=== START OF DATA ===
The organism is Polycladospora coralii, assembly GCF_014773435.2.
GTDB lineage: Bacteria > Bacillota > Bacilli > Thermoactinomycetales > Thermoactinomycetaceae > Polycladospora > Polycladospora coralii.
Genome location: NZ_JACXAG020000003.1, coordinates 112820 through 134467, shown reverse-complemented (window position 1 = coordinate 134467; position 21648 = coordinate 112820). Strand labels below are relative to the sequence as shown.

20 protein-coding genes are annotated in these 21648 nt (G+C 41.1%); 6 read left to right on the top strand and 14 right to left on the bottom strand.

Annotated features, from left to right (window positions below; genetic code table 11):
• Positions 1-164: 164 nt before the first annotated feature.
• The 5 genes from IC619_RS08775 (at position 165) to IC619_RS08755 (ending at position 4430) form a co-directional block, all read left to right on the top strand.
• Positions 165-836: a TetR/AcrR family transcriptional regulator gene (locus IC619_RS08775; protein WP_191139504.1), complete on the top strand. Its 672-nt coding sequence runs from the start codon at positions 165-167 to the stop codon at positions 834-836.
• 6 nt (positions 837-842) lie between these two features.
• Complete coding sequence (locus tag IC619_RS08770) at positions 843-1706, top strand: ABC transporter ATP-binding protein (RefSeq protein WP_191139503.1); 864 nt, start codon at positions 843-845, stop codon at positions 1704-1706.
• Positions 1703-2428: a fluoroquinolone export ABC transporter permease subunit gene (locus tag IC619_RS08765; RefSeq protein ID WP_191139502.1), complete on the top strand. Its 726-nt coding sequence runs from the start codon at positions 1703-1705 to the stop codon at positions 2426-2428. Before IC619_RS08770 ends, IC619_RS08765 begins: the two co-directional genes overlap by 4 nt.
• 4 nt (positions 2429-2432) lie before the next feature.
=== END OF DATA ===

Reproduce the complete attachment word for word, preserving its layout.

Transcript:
The organism is Polycladospora coralii, assembly GCF_014773435.2.
GTDB lineage: Bacteria > Bacillota > Bacilli > Thermoactinomycetales > Thermoactinomycetaceae > Polycladospora > Polycladospora coralii.
Genome location: NZ_JACXAG020000003.1, coordinates 112820 through 134467, shown reverse-complemented (window position 1 = coordinate 134467; position 21648 = coordinate 112820). Strand labels below are relative to the sequence as shown.

20 protein-coding genes are annotated in these 21648 nt (G+C 41.1%); 6 read left to right on the top strand and 14 right to left on the bottom strand.

Annotated features, from left to right (window positions below; genetic code table 11):
• Positions 1-164: 164 nt before the first annotated feature.
• The 5 genes from IC619_RS08775 (at position 165) to IC619_RS08755 (ending at position 4430) form a co-directional block, all read left to right on the top strand.
• Positions 165-836: a TetR/AcrR family transcriptional regulator gene (locus IC619_RS08775; protein WP_191139504.1), complete on the top strand. Its 672-nt coding sequence runs from the start codon at positions 165-167 to the stop codon at positions 834-836.
• 6 nt (positions 837-842) lie between these two features.
• Complete coding sequence (locus tag IC619_RS08770) at positions 843-1706, top strand: ABC transporter ATP-binding protein (RefSeq protein WP_191139503.1); 864 nt, start codon at positions 843-845, stop codon at positions 1704-1706.
• Positions 1703-2428: a fluoroquinolone export ABC transporter permease subunit gene (locus tag IC619_RS08765; RefSeq protein ID WP_191139502.1), complete on the top strand. Its 726-nt coding sequence runs from the start codon at positions 1703-1705 to the stop codon at positions 2426-2428. Before IC619_RS08770 ends, IC619_RS08765 begins: the two co-directional genes overlap by 4 nt.
• 4 nt (positions 2429-2432) lie before the next feature.